HARVARD AT THE TECHNOLOGY GAMES.

There were four Harvard entries at the games of the M. I. T. Athletic club which took place on Saturday afternoon. Out of three possible first prizes they won two, a very creditable showing.

The first event of interest to Harvard men was the middleweight tug-of-war. For this, the Law-School team, the '84 team, and a technical team were entered. It seemed in this as if fickle fortune was against us all through. First our two teams were drawn against each other, while the Tech. men, having a bye, looked on and got points on the style of their future opponent. At the drop the law men let '84 have about one-half inch, but Easton came down with bent knees so that one quick heave sent the rope well over to his side. About a minute later the '84 men were caught napping and quick heaves by the other side brought Appleton off his cleat and the tug was over. The teams were as follows: L. S. Easton (anchor), Bachelder, C. P. Curtis and fiske; '84, R. M. Appleton (anchor), R. Crane, J. B. Walker and C. W. Baker. In the second heat both the technical and law teams dropped even, but Easton again with bent knees ready to heave, He was unable to accomplish his purpose because the technical students crowded close to the teams and shouted so that the word to heave could not be heard. This cheering and laughing kept up for about a minute, but mean while Easton had to let out about six inches of rope as he was unable to hold it in his strained position. After this the law men made several heaves and brought the rope back; but they were unable to hold tight enough at the end, after their heavy work at the start, and so lost the heat by less than one inch.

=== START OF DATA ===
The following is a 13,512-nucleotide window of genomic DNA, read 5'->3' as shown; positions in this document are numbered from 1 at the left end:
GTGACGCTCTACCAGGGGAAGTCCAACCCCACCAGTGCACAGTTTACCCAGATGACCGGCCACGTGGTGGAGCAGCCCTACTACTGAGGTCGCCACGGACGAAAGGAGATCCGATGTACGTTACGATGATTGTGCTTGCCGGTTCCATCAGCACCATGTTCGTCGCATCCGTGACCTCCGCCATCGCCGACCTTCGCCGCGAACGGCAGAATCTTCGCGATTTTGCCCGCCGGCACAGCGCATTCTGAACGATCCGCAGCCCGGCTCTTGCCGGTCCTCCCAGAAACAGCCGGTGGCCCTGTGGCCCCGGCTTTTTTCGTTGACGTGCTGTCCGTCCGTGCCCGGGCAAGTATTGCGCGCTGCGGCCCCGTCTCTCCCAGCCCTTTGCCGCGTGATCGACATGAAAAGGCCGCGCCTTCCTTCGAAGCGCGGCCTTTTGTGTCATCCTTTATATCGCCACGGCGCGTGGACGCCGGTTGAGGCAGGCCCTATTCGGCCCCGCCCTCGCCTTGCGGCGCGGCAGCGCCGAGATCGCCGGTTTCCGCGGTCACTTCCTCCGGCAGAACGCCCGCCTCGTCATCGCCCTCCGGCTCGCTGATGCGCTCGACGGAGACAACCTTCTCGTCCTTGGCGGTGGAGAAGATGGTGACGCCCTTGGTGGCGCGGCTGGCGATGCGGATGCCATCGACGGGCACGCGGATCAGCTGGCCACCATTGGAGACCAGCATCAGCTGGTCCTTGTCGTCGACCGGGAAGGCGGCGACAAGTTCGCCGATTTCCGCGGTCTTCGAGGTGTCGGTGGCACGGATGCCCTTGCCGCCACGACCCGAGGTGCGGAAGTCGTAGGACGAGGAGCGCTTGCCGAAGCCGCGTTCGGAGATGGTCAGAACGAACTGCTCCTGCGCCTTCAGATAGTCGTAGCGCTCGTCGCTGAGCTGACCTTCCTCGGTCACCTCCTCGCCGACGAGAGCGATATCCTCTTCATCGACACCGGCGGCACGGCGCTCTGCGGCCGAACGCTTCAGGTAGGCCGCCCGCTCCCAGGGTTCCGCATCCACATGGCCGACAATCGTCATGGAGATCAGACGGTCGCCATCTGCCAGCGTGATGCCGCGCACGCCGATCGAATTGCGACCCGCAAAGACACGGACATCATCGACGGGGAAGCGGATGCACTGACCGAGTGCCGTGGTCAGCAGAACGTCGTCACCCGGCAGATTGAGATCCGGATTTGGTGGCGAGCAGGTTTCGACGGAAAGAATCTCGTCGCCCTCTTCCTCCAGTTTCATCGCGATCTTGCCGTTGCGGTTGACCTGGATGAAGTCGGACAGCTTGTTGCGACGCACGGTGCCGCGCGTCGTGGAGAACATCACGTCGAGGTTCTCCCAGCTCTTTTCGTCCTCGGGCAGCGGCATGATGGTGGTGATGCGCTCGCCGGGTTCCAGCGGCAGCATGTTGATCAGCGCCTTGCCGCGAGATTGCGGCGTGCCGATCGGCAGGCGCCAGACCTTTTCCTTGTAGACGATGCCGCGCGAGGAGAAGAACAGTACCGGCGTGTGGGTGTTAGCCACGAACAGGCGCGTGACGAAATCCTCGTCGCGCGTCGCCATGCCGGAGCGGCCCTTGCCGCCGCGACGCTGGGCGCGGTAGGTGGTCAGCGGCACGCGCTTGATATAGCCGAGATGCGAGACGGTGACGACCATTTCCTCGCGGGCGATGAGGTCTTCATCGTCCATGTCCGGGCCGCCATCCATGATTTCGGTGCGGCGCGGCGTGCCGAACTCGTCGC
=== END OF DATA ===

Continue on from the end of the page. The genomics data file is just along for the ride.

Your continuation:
The other college entries were in the sparring. E. E. Blodgett, '87, defeated T. R. Kimball in the first round of the lightweights. He showed up very well and is a promising man. In the final round Strauss, of South Boston, failed to appear, having received an injury, and Blodgett was awarded the medal.

The first middleweight contest was that between Gordon Woodbury, '86, and Peirce, M. I. T., '86. The latter was considered a crack man by his fellow students, and warm work was expected. Peirce held off in the first round and but little was done till the close, when Woodbury got the measure of his man. In the second round Woodbury did some hard hitting, and punished his opponent very severely. This ended the round with Woodbury winner. In the other and final round Woodbury was matched against H. P Decker, and was again victor, winning a silver medal-the first prize.